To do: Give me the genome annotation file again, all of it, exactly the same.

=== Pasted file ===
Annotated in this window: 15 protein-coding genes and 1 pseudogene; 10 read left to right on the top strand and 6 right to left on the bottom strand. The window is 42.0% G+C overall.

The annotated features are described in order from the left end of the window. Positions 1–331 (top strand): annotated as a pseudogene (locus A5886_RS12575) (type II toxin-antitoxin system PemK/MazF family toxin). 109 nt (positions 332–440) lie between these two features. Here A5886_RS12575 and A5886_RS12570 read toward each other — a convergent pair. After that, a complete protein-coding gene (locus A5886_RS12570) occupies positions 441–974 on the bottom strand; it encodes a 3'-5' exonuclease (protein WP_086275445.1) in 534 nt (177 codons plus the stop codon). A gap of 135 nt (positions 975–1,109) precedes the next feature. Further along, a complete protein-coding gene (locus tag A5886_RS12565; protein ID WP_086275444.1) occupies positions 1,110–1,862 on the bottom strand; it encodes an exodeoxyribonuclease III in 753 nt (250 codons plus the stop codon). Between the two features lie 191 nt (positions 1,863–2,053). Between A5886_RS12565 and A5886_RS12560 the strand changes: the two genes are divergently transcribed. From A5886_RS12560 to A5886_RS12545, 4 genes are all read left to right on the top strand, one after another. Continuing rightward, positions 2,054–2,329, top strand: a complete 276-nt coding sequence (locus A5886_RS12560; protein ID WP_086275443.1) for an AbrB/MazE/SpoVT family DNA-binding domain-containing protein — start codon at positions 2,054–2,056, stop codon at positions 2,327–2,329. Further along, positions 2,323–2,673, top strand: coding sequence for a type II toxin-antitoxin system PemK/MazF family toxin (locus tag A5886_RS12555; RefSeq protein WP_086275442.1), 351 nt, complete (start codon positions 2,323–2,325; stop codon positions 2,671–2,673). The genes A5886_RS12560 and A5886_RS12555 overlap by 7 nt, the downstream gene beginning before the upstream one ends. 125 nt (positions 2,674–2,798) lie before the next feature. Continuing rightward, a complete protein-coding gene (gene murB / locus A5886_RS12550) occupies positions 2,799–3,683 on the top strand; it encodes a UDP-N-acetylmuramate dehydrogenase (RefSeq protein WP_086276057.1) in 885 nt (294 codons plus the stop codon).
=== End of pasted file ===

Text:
Annotated in this window: 15 protein-coding genes and 1 pseudogene; 10 read left to right on the top strand and 6 right to left on the bottom strand. The window is 42.0% G+C overall.

The annotated features are described in order from the left end of the window. Positions 1–331 (top strand): annotated as a pseudogene (locus A5886_RS12575) (type II toxin-antitoxin system PemK/MazF family toxin). 109 nt (positions 332–440) lie between these two features. Here A5886_RS12575 and A5886_RS12570 read toward each other — a convergent pair. After that, a complete protein-coding gene (locus A5886_RS12570) occupies positions 441–974 on the bottom strand; it encodes a 3'-5' exonuclease (protein WP_086275445.1) in 534 nt (177 codons plus the stop codon). A gap of 135 nt (positions 975–1,109) precedes the next feature. Further along, a complete protein-coding gene (locus tag A5886_RS12565; protein ID WP_086275444.1) occupies positions 1,110–1,862 on the bottom strand; it encodes an exodeoxyribonuclease III in 753 nt (250 codons plus the stop codon). Between the two features lie 191 nt (positions 1,863–2,053). Between A5886_RS12565 and A5886_RS12560 the strand changes: the two genes are divergently transcribed. From A5886_RS12560 to A5886_RS12545, 4 genes are all read left to right on the top strand, one after another. Continuing rightward, positions 2,054–2,329, top strand: a complete 276-nt coding sequence (locus A5886_RS12560; protein ID WP_086275443.1) for an AbrB/MazE/SpoVT family DNA-binding domain-containing protein — start codon at positions 2,054–2,056, stop codon at positions 2,327–2,329. Further along, positions 2,323–2,673, top strand: coding sequence for a type II toxin-antitoxin system PemK/MazF family toxin (locus tag A5886_RS12555; RefSeq protein WP_086275442.1), 351 nt, complete (start codon positions 2,323–2,325; stop codon positions 2,671–2,673). The genes A5886_RS12560 and A5886_RS12555 overlap by 7 nt, the downstream gene beginning before the upstream one ends. 125 nt (positions 2,674–2,798) lie before the next feature. Continuing rightward, a complete protein-coding gene (gene murB / locus A5886_RS12550) occupies positions 2,799–3,683 on the top strand; it encodes a UDP-N-acetylmuramate dehydrogenase (RefSeq protein WP_086276057.1) in 885 nt (294 codons plus the stop codon).